1. Random Acts of Kindness
Social media has created a window into the needs, wants and complaints of consumers. This, combined with the general feeling of consumer disgust brought on by the recession, creates an opportunity for brands to bestow random acts of kindness on their customers.
Marketers looking to capitalize on this trend should consider Hispanics. Not only do they represent over $1 trillion in buying power, they are also at the bleeding edge of social media. Random acts of kindness that reward both the individual and the collective Hispanic group will pay off handsomely for brands.
Half of the world's population lives in urban areas and millions are moving to cities each year. This trend bodes well for marketers as "urban consumers tend to be more daring, liberal, more tolerant, more experienced and more prone to trying out new products and services."
Hispanics are at the heart of this trend with over 91% of them living in urban areas. They are young, tech-savvy, bi-lingual and bi-cultural.
3. Pricing Pandemonium
Social media, group buying sites, and the explosion of smartphones have put an infinite amount of real-time pricing information at the fingertips of consumers. This trend will force marketers to create a multitude of flexible and adapting pricing models.
In addition to being avid social media users, a recent report by Scarborough Research found that smartphone growth among Hispanics is outpacing the general market and that Hispanics are heavy mobile users. Pricing models that incentivize like-minded communities should be salient within the Hispanic community.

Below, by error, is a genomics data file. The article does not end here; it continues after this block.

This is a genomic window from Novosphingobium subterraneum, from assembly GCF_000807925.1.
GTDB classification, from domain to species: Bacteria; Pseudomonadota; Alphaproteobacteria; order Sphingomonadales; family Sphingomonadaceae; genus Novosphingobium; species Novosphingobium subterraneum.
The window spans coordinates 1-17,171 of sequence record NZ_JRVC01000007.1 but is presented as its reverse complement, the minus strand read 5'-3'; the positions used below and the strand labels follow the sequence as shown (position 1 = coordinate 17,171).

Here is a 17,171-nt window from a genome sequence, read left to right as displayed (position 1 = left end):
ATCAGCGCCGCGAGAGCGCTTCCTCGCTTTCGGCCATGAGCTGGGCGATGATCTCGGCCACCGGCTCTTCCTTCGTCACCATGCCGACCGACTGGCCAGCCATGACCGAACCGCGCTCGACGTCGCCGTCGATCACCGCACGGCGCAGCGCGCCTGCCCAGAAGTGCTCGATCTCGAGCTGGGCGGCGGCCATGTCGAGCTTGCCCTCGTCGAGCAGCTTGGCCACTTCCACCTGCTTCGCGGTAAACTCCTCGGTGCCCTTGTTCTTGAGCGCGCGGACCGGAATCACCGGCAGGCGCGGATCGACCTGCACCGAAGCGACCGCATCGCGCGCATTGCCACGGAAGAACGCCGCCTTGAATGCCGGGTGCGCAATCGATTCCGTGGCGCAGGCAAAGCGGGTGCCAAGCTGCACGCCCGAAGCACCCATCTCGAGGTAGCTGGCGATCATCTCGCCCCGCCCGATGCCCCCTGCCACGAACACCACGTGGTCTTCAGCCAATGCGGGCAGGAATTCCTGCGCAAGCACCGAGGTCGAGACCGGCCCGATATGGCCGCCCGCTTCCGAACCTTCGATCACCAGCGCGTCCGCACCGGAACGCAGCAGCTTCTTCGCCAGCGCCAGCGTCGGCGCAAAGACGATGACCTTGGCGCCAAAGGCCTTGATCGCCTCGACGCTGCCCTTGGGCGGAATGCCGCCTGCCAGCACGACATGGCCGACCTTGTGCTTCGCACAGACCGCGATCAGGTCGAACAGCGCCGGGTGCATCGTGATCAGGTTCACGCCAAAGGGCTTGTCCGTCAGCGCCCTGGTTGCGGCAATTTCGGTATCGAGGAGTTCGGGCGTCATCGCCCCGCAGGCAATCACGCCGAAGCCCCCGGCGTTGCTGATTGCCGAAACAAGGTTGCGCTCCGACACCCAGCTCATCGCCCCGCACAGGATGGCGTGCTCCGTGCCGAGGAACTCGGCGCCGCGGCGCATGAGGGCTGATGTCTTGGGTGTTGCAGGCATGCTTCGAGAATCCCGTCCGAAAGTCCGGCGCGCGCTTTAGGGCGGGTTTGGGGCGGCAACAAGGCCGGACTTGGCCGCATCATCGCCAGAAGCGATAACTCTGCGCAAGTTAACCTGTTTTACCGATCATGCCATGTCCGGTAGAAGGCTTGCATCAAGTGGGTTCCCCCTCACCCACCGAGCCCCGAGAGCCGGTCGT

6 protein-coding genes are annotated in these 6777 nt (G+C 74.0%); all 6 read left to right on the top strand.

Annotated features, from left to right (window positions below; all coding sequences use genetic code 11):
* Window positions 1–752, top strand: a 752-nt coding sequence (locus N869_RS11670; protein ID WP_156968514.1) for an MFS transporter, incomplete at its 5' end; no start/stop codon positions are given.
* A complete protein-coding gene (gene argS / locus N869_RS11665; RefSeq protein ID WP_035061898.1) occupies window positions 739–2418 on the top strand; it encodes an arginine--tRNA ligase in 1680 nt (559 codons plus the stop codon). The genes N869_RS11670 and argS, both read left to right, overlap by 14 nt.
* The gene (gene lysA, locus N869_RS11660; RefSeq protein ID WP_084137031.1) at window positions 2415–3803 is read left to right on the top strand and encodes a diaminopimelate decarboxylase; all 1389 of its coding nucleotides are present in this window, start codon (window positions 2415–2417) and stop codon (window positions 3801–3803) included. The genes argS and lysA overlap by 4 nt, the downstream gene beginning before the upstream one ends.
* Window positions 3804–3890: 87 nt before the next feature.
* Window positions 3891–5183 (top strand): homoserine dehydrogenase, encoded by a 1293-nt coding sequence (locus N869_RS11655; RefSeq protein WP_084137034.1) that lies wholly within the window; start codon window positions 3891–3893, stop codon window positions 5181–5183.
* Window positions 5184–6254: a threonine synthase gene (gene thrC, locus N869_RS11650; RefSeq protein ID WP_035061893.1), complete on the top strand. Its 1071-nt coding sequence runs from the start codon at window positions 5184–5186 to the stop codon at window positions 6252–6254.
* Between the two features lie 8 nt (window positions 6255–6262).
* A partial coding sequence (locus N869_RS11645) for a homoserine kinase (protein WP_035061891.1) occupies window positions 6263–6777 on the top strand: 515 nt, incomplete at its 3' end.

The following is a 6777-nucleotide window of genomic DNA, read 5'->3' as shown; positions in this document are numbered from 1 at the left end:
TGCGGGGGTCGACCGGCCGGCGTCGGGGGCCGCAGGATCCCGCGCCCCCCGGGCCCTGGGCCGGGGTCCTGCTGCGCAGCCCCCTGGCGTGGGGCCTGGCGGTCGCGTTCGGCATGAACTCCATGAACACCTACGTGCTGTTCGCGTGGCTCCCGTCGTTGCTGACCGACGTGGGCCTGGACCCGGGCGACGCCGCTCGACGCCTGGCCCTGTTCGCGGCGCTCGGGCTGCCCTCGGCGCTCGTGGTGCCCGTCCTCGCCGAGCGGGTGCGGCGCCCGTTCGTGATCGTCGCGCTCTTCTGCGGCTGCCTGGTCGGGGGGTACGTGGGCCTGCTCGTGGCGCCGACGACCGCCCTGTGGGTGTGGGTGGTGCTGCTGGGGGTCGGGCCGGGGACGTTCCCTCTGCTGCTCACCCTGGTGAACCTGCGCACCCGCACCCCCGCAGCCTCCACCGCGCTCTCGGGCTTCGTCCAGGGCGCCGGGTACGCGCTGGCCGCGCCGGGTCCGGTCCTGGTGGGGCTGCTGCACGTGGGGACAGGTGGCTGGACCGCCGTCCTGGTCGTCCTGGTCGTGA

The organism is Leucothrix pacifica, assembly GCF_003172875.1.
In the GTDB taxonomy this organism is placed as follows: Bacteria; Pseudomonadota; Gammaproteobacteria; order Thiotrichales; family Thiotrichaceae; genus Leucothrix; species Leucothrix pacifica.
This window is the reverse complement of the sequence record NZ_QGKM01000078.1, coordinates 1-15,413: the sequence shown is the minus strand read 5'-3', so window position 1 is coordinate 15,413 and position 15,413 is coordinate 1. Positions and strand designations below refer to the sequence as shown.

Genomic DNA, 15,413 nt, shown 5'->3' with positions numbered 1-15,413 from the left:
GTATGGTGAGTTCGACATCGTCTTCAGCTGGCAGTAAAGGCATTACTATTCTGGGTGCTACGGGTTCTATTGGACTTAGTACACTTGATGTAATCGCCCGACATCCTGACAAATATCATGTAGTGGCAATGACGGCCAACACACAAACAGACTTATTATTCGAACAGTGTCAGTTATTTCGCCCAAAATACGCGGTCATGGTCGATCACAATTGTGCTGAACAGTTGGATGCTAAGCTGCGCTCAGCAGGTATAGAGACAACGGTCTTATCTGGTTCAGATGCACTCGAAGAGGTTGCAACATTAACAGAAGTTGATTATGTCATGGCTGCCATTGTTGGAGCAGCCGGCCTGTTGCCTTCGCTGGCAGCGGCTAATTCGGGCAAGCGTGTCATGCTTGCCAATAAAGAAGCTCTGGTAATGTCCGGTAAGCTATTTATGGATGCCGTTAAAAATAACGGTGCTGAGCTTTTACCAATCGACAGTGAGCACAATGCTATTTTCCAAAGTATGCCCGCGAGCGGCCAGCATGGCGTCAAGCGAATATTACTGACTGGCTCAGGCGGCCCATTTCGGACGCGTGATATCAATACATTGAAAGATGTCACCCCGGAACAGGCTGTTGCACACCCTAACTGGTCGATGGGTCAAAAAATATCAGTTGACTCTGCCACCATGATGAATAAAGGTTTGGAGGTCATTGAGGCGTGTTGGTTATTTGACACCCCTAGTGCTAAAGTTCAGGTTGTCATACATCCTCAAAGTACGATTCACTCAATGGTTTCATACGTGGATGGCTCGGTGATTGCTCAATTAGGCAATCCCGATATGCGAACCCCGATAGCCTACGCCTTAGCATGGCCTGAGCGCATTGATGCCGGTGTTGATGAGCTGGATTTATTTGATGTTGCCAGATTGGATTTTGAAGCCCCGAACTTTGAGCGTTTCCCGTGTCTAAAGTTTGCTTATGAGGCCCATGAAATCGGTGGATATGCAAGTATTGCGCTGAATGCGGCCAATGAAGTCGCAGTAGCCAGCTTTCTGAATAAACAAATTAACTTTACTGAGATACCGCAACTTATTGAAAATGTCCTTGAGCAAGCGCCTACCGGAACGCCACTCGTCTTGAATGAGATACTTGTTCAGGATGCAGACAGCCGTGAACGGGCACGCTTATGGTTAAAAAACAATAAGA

4. Online Status Symbols
We find ourselves connected online, and collecting online and offline status symbols will help us identify who we are within this new context. Brands will increasingly offer badges, symbols and other rewards to consumers who interact with them.
When developing these symbols, marketers should develop and distribute symbols to allow Latinos to identify with their evolving heritage and culture. Toyota did an awesome job of this with its "Somos Muchos Latinos" campaign.
People are increasingly interested in improving their quality of life, and products and services that promote health will be hot in 2011.
There are significant and complex health issues facing Hispanics, including high levels of obesity and diabetes. This is a great opportunity for marketers to proactively address the cultural and language barriers that affect the health of many Hispanics and ride this consumer trend.
6. Emerging Generosity
People increasingly expect wealthy individuals and brands to give back to the community. The $600-billion challenge led by Warren Buffett and Bill and Melinda Gates as well as Mark Zuckerberg's pledge to donate most of his wealth to charity clearly exemplify this trend.
Maybe in 2011 Mexico's Carlos Slim, the world's richest man, will pledge to donate his wealth to Hispanics. Does anyone know if Warren Buffet speaks Spanish? Maybe he can convince Mr. Slim.